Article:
As a lyricist, Damien Jurado is no Elvis Costello; he has yet to turn a particularly clever or inventive phrase. As a vocalist, his voice falls somewhere between that of a frightened donkey and a forlorn Labrador retriever. Yet, when Jurado’s earnest, awkward voice sings his simple, plainspoken tales of average folks caught in events beyond their ability to control, his work achieves a level of remarkable emotional impact. Few other songwriters can put a lump in the throat as consistently.
Jurado kicked around the Seattle punk scene for several years in a number of bands with his high school buddy, Pedro the Lion’s David Bazan, and ended up on a baseball team with Jeremy Enigk of Sunny Day Real Estate, who liked his demos and passed them along to Sub Pop. The label made Jurado one of the vanguard artists in its late-’90s shift from grunge to folksier music.
Waters Ave. S is a tentative but thoroughly charming debut. Backed by a ramshackle combo, Jurado can sound like J. Mascis fronting an indie-rock Nick Drake or Gordon Lightfoot tribute band. His emotional empathy arrives fully intact — on “Wedding Cake” he takes on the voice of a husband dealing with his wife’s rejection, while “Angel of May” offers a compassionate look at a girl mistreated by one of his friends. Jurado plays the defender of the ridiculed on the uptempo “The Joke Is Over,” and pays affectionate tribute to a gullible parent with “Space Age Mom.” The title track is a simple sketch of a relationship that swells to a heartbreaking chorus — there’s not much to it, but Jurado, whose main artistic weapons are simplicity and honesty, makes every second count.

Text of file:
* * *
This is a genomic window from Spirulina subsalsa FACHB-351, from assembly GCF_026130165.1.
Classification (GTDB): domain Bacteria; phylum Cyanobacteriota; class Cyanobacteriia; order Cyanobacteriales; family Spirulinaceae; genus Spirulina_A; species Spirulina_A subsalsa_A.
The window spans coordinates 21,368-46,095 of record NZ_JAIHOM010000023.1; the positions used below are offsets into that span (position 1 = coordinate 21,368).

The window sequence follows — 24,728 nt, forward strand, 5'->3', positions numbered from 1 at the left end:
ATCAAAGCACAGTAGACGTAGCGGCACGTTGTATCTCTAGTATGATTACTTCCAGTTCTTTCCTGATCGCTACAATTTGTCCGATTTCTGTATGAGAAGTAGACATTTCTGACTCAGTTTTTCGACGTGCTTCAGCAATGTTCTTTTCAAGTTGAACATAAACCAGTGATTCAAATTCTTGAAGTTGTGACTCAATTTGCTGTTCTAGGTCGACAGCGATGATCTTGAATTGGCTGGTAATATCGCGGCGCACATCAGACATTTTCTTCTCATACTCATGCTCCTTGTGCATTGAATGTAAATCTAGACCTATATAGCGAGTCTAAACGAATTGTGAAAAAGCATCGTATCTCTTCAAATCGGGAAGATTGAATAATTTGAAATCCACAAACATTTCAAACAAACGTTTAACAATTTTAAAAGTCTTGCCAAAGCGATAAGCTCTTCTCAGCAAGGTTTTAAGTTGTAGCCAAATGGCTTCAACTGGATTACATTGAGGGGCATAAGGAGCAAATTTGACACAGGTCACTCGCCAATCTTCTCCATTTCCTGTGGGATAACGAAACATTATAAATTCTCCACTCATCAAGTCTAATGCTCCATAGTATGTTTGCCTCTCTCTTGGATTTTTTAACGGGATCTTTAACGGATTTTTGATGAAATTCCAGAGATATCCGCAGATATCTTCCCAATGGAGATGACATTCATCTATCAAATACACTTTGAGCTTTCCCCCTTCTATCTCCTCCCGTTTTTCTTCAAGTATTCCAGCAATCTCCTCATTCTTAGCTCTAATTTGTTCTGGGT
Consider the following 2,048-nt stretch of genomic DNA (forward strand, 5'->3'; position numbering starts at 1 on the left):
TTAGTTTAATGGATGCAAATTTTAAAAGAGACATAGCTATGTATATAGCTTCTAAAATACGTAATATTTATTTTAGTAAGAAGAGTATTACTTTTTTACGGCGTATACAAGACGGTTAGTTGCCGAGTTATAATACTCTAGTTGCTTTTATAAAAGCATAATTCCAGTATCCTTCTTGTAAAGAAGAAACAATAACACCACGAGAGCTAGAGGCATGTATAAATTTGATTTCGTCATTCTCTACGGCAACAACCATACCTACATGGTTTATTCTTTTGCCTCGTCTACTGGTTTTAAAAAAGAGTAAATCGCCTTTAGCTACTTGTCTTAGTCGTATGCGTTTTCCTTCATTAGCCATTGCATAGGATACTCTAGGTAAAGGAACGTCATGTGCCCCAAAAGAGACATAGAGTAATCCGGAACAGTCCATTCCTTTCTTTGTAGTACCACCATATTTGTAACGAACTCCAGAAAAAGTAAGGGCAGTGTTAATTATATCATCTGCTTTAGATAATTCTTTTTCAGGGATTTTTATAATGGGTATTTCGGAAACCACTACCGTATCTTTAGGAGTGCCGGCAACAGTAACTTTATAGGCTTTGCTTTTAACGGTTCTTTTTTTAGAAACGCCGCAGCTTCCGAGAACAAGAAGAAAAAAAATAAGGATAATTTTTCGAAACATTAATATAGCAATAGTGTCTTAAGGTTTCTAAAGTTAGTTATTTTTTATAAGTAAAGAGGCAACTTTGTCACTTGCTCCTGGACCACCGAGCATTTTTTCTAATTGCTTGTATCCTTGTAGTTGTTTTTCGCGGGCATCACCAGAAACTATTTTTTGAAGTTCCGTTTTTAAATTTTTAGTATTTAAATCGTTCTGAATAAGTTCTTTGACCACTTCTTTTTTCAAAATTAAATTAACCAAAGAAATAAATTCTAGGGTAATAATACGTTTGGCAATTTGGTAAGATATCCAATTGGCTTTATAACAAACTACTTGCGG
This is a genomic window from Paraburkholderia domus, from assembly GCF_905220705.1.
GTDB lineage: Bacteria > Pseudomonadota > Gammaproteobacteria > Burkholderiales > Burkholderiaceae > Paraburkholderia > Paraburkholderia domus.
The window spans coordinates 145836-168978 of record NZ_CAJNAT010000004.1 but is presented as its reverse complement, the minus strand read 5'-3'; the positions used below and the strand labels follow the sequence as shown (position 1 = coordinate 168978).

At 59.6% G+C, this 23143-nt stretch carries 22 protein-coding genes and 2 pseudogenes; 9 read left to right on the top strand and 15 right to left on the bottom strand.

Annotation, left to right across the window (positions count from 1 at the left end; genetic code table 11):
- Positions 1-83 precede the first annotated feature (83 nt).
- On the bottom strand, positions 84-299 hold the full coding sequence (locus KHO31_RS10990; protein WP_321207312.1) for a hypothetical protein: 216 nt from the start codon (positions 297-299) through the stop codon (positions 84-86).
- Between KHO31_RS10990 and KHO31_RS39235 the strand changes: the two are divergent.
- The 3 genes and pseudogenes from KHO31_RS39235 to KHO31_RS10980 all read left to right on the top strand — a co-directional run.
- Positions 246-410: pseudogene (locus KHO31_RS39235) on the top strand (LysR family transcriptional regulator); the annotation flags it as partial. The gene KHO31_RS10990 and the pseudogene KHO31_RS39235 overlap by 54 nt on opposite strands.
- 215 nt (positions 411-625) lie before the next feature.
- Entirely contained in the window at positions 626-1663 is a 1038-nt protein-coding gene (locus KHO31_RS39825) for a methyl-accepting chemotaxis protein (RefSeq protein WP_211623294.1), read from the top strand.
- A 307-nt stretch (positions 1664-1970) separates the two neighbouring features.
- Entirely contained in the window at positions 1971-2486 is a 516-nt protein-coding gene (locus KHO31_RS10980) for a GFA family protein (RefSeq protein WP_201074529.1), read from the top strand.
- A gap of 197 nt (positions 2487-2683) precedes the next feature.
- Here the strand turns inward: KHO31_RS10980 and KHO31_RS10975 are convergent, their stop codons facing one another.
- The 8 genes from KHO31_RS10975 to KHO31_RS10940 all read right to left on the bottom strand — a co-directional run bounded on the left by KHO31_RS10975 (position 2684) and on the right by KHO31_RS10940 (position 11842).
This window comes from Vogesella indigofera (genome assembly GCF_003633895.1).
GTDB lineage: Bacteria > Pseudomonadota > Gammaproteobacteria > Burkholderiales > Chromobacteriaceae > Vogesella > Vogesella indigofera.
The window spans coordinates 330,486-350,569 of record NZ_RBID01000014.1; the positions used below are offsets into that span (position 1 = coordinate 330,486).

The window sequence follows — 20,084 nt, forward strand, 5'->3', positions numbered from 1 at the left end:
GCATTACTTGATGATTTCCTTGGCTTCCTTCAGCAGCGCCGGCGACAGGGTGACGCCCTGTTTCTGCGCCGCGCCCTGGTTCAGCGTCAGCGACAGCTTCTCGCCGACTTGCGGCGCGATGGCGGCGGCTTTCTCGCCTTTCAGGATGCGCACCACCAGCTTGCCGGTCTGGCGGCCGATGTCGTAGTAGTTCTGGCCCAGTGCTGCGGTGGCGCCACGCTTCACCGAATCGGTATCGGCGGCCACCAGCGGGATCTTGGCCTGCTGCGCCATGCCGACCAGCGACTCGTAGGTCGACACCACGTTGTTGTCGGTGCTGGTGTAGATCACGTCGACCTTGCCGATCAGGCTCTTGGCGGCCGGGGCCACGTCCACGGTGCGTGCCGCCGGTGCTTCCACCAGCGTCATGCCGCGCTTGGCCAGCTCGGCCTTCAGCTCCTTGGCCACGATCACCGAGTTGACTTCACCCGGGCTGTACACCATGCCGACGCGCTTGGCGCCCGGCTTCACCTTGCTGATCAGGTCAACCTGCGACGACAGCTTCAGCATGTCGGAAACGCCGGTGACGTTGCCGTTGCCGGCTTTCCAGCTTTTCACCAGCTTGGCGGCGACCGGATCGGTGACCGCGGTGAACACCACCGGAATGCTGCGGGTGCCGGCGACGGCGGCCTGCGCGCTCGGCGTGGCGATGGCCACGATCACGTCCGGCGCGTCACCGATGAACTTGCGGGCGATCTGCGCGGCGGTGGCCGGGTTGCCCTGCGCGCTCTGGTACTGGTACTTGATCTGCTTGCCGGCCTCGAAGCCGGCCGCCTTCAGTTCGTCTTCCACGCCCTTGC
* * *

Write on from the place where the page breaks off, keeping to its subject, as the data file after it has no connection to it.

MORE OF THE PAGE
The Gathered in Song EP strips away the rock elements; the mostly acoustic presentation throws Jurado’s melodic gifts into sharper relief. “Simple Hello” is his first truly great song, a sad look at an ended friendship. “Happy Birthday, John” is anything but happy, as John spends his birthday drinking and trying to figure out why his girl left him. Released around the same time, Gathered in Song and the full-length Rehearsals for Departure play like companion pieces. The Nick Drake tendencies in Jurado’s earlier work come to the fore here, as he moves deeper into moody, acoustic troubadour territory. As usual, he’s able to sketch fully realized stories with just a few lines and evocative melodies. “Ohio” tells the story of an abducted child preparing to return to her mother after many years, while “Tragedy” watches a woman cheat on a good man. Jurado missteps with “Eyes for Windows” as it morphs into spoken word and draws the closest he has ever come to being pretentious. The moment sticks out like a sore thumb amidst the rest of the album’s unassuming humility.
If Rehearsals for Departure was stripped down, Ghost of David is positively skeletal. With assistance from David Bazan (whose imagined death in a dream inspired the title), the album is sometimes harrowing in its intensity. Death, madness and loss haunt all the songs. The opener, “Medication,” sets the mood: the fact that his girlfriend’s jealous cop husband knows what’s up is the least of narrator Jackie’s problems, as his brother spirals deeper into insanity. By the time Jackie prays his brother’s death, it’s hard to imagine the album could get any grimmer. It does, as song after song plots a course through despair. It reaches its nadir (or apex, depending on how you look at it) with “Tonight I Will Retire,” a preparation for suicide. Sparse piano combines with a metronome and muffled percussion to evoke a heartbeat and a ticking clock counting down the last moments of a life. Rosie Thomas’s lovely vocal on “Parking Lot” adds one of the few glimpses of light and hope. Ghost of David is a powerful, haunting album that should be kept far, far away from depressives.